As this image suggests itself—I presume to all of us—thoughts come too. I imagine “thoughts” are a constant in this bunch, perhaps the only one. I call the figure the “Proteus monster,” because the remarkable thing about it is not its actual morphology, which is embarrassingly naked. Rather it’s the way the figure changes: constantly, imperceptibly. Or not imperceptibly—it’s like staring at the minute hand on a clock. Sometimes the figure has hair all over its body, which then gradually recedes and is absorbed. Or sometimes it is massive and fat, and then the flesh will drain away. Sometimes the face is heavy and fierce, sometimes epicene and soft. Sometimes claws grow in, or scales, and the figure seems at first glance to be a lizard or a bear. Yet always I can recognize myself.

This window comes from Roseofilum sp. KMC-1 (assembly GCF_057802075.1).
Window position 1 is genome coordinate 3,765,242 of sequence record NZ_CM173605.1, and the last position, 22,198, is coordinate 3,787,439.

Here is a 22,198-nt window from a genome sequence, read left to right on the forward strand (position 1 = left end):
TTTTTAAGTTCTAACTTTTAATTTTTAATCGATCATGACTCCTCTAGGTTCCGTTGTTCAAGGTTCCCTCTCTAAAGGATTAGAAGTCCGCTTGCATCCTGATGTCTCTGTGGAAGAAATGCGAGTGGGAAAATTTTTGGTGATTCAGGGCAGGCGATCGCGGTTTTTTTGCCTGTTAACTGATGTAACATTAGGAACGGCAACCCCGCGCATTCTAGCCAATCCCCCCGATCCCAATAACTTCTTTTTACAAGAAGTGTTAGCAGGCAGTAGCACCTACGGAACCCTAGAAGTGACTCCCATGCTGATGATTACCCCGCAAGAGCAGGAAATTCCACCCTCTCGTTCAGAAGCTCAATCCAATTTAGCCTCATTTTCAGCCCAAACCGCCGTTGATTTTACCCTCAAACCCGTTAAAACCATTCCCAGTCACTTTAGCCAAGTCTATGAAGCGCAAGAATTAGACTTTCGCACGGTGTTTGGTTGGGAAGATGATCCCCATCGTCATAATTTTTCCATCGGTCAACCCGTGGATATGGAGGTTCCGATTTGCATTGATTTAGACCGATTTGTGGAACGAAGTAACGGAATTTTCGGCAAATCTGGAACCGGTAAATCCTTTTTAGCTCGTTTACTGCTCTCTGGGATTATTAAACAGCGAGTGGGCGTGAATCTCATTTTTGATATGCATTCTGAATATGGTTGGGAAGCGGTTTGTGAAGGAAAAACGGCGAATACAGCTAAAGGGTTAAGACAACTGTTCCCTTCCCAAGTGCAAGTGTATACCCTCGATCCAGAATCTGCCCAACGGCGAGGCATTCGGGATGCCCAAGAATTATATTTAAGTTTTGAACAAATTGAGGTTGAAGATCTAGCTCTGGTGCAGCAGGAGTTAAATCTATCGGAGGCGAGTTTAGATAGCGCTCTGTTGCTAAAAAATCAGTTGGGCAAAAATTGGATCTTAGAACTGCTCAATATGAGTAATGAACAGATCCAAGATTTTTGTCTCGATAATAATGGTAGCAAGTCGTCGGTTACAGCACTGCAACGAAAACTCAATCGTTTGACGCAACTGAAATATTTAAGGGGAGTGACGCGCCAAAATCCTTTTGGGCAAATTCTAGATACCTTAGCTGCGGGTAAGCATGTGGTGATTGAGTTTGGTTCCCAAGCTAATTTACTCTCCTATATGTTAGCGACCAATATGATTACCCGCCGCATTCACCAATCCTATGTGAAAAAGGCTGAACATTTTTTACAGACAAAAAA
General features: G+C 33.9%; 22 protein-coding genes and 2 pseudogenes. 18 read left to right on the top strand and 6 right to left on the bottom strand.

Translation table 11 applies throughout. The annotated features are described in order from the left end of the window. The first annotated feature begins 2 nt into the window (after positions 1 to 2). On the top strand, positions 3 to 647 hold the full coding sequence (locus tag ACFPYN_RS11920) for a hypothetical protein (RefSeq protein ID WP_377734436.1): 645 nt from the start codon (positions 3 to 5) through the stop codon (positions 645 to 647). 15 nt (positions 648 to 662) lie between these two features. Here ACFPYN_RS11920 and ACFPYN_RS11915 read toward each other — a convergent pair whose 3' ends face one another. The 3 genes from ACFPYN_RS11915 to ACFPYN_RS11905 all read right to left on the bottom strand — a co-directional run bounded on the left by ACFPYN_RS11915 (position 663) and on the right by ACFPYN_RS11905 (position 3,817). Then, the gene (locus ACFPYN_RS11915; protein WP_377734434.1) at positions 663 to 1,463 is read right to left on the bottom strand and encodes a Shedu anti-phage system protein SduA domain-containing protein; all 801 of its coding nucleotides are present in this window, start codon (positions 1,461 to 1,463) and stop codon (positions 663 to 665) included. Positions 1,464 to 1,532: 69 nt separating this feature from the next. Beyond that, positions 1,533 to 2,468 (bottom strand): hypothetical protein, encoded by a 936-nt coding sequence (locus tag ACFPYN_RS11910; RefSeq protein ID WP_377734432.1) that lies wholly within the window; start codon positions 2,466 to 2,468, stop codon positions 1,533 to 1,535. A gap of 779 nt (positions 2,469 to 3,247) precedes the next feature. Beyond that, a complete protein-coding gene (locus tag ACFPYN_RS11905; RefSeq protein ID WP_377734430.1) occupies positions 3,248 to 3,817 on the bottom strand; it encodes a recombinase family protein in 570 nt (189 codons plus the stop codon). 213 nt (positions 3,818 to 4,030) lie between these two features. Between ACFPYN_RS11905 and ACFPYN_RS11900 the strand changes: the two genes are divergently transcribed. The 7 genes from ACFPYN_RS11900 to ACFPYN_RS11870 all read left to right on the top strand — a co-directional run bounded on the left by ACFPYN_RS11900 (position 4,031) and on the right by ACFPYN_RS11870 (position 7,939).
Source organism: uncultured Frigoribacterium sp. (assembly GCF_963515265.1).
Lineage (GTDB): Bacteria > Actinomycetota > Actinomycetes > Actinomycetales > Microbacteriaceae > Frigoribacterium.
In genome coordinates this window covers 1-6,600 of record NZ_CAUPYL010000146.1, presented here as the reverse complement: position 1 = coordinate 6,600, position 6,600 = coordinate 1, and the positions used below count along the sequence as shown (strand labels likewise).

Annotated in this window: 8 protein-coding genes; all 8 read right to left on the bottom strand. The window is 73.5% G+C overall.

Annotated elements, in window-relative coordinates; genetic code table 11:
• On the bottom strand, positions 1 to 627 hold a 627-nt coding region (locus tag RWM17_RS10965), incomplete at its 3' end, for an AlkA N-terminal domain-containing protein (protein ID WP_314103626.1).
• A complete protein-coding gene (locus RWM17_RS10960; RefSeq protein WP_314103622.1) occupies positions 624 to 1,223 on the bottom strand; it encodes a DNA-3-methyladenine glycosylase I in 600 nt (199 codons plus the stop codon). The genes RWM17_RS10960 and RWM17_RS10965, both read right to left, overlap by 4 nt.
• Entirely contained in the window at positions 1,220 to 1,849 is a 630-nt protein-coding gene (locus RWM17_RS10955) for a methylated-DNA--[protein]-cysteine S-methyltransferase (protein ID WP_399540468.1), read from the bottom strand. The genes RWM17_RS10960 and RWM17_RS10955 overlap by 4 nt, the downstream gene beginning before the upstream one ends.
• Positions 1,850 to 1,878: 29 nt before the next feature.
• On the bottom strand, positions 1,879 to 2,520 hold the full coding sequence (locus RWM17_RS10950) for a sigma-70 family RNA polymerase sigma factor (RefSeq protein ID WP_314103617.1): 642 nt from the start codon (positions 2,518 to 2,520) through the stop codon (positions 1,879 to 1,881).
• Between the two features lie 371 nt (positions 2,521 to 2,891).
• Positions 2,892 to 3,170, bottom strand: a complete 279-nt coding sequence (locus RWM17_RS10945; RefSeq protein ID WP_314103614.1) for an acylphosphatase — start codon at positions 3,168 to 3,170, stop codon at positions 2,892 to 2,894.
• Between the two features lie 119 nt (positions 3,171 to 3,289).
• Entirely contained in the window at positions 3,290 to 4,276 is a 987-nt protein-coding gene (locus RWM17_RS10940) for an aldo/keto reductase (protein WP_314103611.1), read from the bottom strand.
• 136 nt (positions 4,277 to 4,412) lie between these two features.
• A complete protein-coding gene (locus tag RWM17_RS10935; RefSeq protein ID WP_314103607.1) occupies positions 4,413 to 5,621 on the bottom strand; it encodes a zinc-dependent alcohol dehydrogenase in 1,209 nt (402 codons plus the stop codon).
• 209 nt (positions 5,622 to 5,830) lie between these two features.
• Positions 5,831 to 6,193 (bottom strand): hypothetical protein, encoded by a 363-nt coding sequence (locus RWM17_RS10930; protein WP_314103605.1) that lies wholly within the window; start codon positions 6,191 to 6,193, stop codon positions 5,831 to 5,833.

Now I see the creature’s chin grow soft, as if the bones were melting underneath. I see its chest slowly inflate. But now Moonbeam pulls my thoughts away, and now I’m looking at the other object on the dais, a small computer or machine, a cube maybe three feet on a side. It is beeping. Lights flash.
From Moonbeam, I get the impression something is wrong. I myself have no mechanical instinct. But the clicking sound is weaker and the lights are dimmer than usual—I see that now. Others see it, too. One of the delegates—I call him Sharpie—stands on his chair, waving his claws.
Moonbeam is effective because she doesn’t tell you what to think. The sense of urgency comes from within. As if projected on a screen on the top of the hall, I can see Laura through my eyes, and I watch her pretty mouth. There is a spot above her lip. I hear her voice reverberating through the empty space inside of me, and all is still. Nerve ganglia flop and writhe uselessly in the shadows. I cannot move my arms.